With long-term plasticity one refers to the phenomen by which synapses are modified by neural activity and these modifications last for long times, a day perhaps of the order of days. This phenomenon is often described in contrast to short-term plasticity, where the response of a synapse has a non-linear component that depend on the history of the presynaptic activity in a short time in the past of the order of hundreds of ms.

Plasticity is in fact a much more complicated subject and involves processes at different levels, at the synapse, neuron, network and whole brain (e.g., homeostasis) level. Given our current knowledge of memory systems in the brain, how long are we able to trace even small bits of the memory of a stimulus we were exposed in the past?

Obviously one can answer the question at the cognitive level, i.e., we can rephrase the question and ask instead: What's the oldest memory I can recall? It is well known that our behavior as adults is a reflection of even the oldest memories of our lives. However, I would argue that this is an inderect effect, namely those events that happened in our childhood had an influence on how and what we experience say in the adolescence, and then what we experience as adults is a reflection of what we experienced in adolescence. One known phenomenon that seems to "elongate" memories in the future is the one of replay, i.e., the fact that our brain spontaneously recalls memories of the past like in dreaming.

In computational neuroscience, we can trace bits of patterns stored in a neural network with plastic synapses by probing the network, e.g., by presenting a noisy version of a training pattern and testing if the network is able to recall that pattern, something like an associative memory paradigm. A statistical tool used to test the scaling properties of synapse models is the signal-to-noise ratio analysis. Using this analysis, one is able to address the question of a memory lifetime by assessing whether the synapses maintained some information of a pattern in the past (the signal) with statistical arguments (i.e., with respect to the "noise" of all the other memories interfering with the old one).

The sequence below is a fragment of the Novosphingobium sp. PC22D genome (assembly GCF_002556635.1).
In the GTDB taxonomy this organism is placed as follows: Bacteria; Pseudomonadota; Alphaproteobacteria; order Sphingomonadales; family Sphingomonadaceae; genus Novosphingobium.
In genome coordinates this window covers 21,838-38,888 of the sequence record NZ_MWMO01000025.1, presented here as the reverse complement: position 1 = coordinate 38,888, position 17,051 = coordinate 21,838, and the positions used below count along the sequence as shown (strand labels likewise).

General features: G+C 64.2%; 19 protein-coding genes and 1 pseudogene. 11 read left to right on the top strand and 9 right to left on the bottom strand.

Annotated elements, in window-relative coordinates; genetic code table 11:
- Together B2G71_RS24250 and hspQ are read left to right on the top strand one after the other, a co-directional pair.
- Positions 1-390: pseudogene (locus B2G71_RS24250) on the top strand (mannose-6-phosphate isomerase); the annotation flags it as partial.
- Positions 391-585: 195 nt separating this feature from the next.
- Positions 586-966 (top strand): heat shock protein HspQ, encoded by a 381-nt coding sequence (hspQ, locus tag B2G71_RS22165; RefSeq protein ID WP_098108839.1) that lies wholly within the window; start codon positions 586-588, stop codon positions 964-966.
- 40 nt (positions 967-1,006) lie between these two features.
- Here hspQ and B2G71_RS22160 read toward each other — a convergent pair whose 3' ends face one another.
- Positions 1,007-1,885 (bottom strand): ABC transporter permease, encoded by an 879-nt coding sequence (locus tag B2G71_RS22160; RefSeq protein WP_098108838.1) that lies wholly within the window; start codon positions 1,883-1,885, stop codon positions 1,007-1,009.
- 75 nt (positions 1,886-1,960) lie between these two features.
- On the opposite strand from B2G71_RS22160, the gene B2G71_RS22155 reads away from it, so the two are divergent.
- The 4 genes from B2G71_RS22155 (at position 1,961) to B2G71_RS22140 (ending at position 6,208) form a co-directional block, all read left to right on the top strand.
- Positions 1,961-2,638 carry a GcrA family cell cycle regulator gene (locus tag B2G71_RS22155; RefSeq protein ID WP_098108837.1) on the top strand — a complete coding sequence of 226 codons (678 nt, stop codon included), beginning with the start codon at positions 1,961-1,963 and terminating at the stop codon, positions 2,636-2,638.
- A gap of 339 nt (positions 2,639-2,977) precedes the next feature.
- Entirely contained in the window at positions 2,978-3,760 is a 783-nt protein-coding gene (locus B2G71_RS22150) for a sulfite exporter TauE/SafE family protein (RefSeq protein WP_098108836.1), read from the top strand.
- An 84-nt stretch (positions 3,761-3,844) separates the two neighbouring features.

Is anybody aware of any experiment where people tried to trace single bits of memories at a single synapse level? In models, the weight of single synapses is maintained for ever unless other memories interfere with that. In reality, it would be interesting to see whether single biological synapses can maintain information on long time-scales (days? months? years?), even considering protein turn-over, or if its the network dynamics that plays a crucial role in maintaining those memories or refreshing them.

Note that answers that go beyond the synapse level are also welcome, that's why the main title doesn't specify to much details.


1 Answer 1


This is a very difficult question that we don't know the answer to yet. Here are some references.

Impermanence of dendritic spines in live adult CA1 hippocampus
Alessio Attardo, James E. Fitzgerald & Mark J. Schnitzer

Strikingly, CA1 spine turnover dynamics differed sharply from those seen previously in the neocortex7, 8, 9. Mathematical modelling revealed that the data best matched kinetic models with a single population of spines with a mean lifetime of approximately 1–2 weeks. This implies ~100% turnover in ~2–3 times this interval, a near full erasure of the synaptic connectivity pattern.

Long-Term In Vivo Imaging of Dendritic Spines in the Hippocampus Reveals Structural Plasticity
Ligang Gu, Stefanie Kleiber, Lena Schmid, Felix Nebeling, Miriam Chamoun, Julia Steffen, Jens Wagner, and Martin Fuhrmann

Transient and Persistent Dendritic Spines in the Neocortex In Vivo Anthony J.G.D. Holtmaat, Joshua T. Trachtenberg3, Linda Wilbrecht, Gordon M. Shepherd, Xiaoqun Zhang, Graham W. Knott, Karel Svoboda

Dendritic spines were imaged over days to months in the apical tufts of neocortical pyramidal neurons (layers 5 and 2/3) in vivo. A fraction of thin spines appeared and disappeared over a few days, while most thick spines persisted for months. In the somatosensory cortex, from postnatal day (PND) 16 to PND 25 spine retractions exceeded additions, resulting in a net loss of spines. The fraction of persistent spines (lifetime ≥ 8 days) grew gradually during development and into adulthood (PND 16–25, 35%; PND 35–80, 54%; PND 80–120, 66%; PND 175–225, 73%), providing evidence that synaptic circuits continue to stabilize even in the adult brain, long after the closure of known critical periods. In 6-month-old mice, spines turn over more slowly in visual compared to somatosensory cortex, possibly reflecting differences in the capacity for experience-dependent plasticity in these brain regions.

Stably maintained dendritic spines are associated with lifelong memories
Guang Yang1, Feng Pan1 & Wen-Biao Gan1

Importantly, a small fraction of new spines induced by novel experience, together with most spines formed early during development and surviving experience-dependent elimination, are preserved and provide a structural basis for memory retention throughout the entire life of an animal.


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